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    KBC Group explains remuneration of CEO and Executive Committee following publication of 2013 annual report

    Monday, March 31, 2014 — KBC always pays the members of its Executive Committee based on prevailing legislation, the Corporate Governance Code and market data. An internal (multi-disciplinary) Remuneration Committee monitors both the amounts paid and the way amounts are allocated and advises the Board of Directors, which takes the final decisions. In addition, the basic principle is that members of the Executive Committee are entitled to a fair remuneration that is commensurate with the contribution they have made to the policy and growth of the group. 

    Composition: fixed component and performance-related and individual variable components
    The remuneration of individual Executive Committee members is made up of:

    • a fixed monthly emolument;
    • an annual, performance-related variable emolument (the amount of which depends on the performance of the Executive Committee as a whole and on the performance of the institution (assessed on the basis of pre-agreed criteria)); and
    • an annual, individual variable emolument based on the performance by each member of the Executive Committee (starting in 2014, individual assessments to be conducted on the basis of pre-agreed criteria).

    A quantitative risk-adjustment mechanism (called a ‘risk gateway’) is used to set the variable remuneration. It comprises a number of capital and liquidity parameters that have to be met before the variable remuneration component may be awarded. The parameters are set each year by the Board of Directors.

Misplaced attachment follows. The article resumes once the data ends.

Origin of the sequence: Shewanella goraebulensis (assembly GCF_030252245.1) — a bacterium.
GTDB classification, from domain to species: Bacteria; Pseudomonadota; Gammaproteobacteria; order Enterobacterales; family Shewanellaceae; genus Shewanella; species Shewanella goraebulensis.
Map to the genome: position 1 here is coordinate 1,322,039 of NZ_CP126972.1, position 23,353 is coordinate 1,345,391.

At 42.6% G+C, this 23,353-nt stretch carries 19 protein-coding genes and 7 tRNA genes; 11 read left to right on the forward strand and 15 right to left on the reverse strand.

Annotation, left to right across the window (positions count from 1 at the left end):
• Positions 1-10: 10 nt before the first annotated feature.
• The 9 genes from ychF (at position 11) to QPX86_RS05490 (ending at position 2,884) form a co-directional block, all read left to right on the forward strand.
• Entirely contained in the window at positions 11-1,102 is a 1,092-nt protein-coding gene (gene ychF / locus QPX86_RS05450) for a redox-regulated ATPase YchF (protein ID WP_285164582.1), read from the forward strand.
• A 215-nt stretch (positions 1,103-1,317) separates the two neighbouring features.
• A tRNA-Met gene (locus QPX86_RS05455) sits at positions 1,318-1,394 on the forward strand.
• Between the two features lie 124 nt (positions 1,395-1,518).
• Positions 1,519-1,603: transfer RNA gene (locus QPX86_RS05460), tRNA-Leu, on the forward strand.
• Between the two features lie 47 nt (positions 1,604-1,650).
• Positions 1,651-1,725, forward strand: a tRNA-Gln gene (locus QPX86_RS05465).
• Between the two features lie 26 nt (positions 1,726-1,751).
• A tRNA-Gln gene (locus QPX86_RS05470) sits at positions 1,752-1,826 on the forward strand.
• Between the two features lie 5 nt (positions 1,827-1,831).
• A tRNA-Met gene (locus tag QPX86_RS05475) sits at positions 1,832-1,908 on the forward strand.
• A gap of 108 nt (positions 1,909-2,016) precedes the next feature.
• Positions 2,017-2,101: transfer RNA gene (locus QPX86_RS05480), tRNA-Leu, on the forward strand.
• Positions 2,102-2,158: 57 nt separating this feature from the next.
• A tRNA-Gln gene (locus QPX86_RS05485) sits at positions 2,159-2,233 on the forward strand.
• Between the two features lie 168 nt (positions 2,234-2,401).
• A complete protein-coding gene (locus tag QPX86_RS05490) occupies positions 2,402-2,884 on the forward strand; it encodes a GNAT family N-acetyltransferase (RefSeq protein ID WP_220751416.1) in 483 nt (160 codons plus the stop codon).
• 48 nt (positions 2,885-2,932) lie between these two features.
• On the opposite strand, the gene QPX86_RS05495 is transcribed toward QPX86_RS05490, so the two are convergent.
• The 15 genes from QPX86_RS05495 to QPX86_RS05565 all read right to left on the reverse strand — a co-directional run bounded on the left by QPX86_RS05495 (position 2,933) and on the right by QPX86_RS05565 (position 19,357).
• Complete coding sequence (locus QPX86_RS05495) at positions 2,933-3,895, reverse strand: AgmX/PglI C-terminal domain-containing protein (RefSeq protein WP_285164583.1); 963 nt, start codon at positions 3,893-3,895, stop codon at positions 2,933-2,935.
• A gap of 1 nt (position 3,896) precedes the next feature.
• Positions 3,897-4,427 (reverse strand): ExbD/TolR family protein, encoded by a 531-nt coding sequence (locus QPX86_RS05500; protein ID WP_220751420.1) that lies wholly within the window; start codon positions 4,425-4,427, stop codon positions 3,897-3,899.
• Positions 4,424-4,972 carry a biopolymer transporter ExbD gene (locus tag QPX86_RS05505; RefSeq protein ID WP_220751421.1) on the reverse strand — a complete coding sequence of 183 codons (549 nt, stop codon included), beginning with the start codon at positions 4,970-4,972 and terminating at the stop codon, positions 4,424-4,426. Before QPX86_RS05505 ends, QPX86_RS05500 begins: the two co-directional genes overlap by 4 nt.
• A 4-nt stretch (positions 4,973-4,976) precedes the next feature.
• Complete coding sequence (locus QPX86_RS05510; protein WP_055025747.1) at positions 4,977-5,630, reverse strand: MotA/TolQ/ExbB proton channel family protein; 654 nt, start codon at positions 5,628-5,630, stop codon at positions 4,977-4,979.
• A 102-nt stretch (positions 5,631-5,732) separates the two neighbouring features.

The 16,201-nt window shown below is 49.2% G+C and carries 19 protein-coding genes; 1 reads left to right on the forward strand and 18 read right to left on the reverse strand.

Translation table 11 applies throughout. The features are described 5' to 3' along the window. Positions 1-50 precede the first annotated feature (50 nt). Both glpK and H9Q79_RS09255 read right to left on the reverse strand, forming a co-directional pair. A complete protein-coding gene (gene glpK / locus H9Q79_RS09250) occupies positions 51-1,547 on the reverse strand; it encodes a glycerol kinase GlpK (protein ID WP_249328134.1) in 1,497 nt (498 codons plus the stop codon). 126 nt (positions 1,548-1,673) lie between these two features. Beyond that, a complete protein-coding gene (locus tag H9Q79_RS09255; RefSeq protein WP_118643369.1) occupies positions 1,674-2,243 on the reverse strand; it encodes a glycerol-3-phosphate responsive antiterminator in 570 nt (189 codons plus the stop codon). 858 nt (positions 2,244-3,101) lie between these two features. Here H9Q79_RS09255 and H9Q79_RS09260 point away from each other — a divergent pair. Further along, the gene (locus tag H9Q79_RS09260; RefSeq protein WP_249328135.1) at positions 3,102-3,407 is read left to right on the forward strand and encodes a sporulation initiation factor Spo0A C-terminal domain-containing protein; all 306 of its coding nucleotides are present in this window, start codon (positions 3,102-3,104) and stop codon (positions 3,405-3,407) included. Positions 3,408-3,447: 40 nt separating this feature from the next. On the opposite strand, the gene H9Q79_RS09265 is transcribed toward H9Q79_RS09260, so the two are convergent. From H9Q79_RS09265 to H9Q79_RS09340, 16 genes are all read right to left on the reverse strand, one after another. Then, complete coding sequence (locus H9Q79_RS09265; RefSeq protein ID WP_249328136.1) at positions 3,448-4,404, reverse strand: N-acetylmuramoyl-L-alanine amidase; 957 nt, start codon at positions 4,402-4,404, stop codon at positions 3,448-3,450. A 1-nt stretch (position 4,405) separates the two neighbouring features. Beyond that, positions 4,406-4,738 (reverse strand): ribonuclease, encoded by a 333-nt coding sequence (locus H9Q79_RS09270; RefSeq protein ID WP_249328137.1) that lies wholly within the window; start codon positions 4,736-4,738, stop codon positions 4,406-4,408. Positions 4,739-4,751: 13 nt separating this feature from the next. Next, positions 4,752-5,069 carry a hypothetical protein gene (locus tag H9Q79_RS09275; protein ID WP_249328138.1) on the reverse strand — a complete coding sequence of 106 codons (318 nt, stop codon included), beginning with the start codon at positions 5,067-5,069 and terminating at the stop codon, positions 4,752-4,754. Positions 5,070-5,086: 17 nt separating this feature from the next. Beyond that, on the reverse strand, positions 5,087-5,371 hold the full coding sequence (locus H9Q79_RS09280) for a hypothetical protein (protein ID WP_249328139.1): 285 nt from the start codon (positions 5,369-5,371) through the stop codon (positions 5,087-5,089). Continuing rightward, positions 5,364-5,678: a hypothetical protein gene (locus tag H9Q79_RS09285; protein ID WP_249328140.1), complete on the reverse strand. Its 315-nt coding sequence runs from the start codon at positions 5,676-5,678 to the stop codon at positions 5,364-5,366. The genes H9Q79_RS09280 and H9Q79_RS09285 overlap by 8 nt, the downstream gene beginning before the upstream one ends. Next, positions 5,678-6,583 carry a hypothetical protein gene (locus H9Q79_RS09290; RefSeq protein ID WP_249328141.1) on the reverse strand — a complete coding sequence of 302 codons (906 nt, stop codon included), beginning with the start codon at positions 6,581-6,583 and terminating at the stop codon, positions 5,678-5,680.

In addition, the variable remuneration component, including the deferred part, is only acquired when this can be reconciled with the financial situation of the entire institution and justified by the performances of the KBC group and the Executive Committee.

    During the 2008-2009 financial crisis and again in 2011, the current (or former as the case may be) CEO and the entire KBC Group Executive Committee voluntarily and on their own initiative waived their contractual right to variable remuneration. In 2010 and 2012, the relevant amounts were in line with the group's results.

    The current Executive Committee is made up of new members who had not yet been appointed to the Executive Committee at the time of the crisis.

    Benchmark exercise in 2013: variable remuneration component relatively lower
    The Remuneration Committee monitors the remuneration policy and checks it at regular intervals for compliance with changes in the law, the Corporate Governance Code and current market practices and trends.

    Based on a comparison with the other companies quoted on the BEL 20, as well as with a group of 12 similar financial institutions[1] (see details below), the Remuneration Committee concluded in the first half of 2013 that the remuneration package for the President and other members of the Executive Committee should be modified.